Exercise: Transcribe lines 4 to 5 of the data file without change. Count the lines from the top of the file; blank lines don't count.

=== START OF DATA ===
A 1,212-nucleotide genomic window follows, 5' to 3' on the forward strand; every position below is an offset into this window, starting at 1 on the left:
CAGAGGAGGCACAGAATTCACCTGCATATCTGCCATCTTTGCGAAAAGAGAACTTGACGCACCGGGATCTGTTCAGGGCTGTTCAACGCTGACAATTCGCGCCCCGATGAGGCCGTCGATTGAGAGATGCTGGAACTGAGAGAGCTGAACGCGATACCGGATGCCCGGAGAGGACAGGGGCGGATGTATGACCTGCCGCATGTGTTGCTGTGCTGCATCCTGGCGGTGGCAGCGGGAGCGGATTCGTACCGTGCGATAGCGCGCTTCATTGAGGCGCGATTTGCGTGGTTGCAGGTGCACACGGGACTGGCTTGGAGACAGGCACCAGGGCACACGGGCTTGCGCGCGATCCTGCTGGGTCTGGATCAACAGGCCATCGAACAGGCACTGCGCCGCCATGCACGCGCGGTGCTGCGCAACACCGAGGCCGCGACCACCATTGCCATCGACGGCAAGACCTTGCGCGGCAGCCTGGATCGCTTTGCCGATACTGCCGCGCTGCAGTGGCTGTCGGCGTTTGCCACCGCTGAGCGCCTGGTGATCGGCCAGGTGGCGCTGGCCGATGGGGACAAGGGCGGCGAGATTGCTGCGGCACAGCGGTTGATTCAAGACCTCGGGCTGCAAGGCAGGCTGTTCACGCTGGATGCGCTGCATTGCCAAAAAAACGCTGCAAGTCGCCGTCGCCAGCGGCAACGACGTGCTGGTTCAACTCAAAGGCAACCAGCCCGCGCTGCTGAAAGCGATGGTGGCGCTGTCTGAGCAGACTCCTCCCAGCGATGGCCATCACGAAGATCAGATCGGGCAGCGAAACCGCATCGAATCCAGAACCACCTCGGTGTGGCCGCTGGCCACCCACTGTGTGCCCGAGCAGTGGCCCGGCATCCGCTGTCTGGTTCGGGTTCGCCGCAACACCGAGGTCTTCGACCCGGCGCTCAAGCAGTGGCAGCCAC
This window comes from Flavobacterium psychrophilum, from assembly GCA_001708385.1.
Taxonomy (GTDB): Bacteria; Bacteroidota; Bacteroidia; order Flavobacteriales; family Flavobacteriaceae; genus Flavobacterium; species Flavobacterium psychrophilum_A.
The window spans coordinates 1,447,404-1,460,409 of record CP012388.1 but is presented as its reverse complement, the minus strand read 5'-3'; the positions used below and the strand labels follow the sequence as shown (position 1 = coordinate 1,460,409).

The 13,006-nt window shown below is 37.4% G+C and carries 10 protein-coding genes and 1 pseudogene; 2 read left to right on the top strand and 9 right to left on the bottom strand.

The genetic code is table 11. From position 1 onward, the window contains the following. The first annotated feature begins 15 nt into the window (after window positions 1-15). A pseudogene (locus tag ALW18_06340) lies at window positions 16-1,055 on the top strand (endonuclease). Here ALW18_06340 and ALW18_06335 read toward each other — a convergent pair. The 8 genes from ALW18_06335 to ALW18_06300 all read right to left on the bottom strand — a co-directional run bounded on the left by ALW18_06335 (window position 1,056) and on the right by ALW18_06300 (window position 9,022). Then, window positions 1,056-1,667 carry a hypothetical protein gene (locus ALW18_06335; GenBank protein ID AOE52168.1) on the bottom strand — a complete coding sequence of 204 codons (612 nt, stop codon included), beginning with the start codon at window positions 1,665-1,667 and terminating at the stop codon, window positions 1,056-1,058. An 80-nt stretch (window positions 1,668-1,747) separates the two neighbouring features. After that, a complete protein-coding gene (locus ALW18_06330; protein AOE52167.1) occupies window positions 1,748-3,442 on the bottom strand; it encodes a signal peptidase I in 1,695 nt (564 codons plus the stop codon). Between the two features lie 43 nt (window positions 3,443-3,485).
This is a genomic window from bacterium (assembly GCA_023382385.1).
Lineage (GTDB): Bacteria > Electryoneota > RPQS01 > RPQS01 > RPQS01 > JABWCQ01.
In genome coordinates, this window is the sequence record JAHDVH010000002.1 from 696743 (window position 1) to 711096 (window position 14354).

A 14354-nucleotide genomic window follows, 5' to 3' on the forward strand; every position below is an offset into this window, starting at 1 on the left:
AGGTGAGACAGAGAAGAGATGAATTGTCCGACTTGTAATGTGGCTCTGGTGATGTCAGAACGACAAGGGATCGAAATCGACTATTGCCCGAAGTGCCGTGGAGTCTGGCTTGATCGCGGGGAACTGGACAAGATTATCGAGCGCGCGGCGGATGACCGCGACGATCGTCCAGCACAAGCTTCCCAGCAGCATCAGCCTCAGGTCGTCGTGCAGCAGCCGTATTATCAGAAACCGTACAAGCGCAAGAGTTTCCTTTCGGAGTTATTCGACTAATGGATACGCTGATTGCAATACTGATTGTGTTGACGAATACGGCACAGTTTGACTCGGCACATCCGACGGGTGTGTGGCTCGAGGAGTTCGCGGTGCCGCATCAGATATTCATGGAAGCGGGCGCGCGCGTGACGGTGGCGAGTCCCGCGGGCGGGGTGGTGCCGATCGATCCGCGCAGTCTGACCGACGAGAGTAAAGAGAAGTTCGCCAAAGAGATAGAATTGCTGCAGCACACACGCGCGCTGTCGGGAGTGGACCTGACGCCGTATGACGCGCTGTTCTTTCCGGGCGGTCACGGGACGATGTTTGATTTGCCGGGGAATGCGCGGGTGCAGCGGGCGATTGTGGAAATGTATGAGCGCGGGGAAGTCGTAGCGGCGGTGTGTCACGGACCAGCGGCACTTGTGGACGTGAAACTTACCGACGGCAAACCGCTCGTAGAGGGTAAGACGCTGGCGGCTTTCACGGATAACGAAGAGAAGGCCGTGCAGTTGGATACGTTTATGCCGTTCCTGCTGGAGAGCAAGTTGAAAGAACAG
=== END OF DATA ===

Taxonomy (GTDB): Bacteria; Bacteroidota; Bacteroidia; order Flavobacteriales; family Flavobacteriaceae; genus Flavobacterium; species Flavobacterium psychrophilum_A.
The window spans coordinates 1,447,404-1,460,409 of record CP012388.1 but is presented as its reverse complement, the minus strand read 5'-3'; the positions used below and the strand labels follow the sequence as shown (position 1 = coordinate 1,460,409).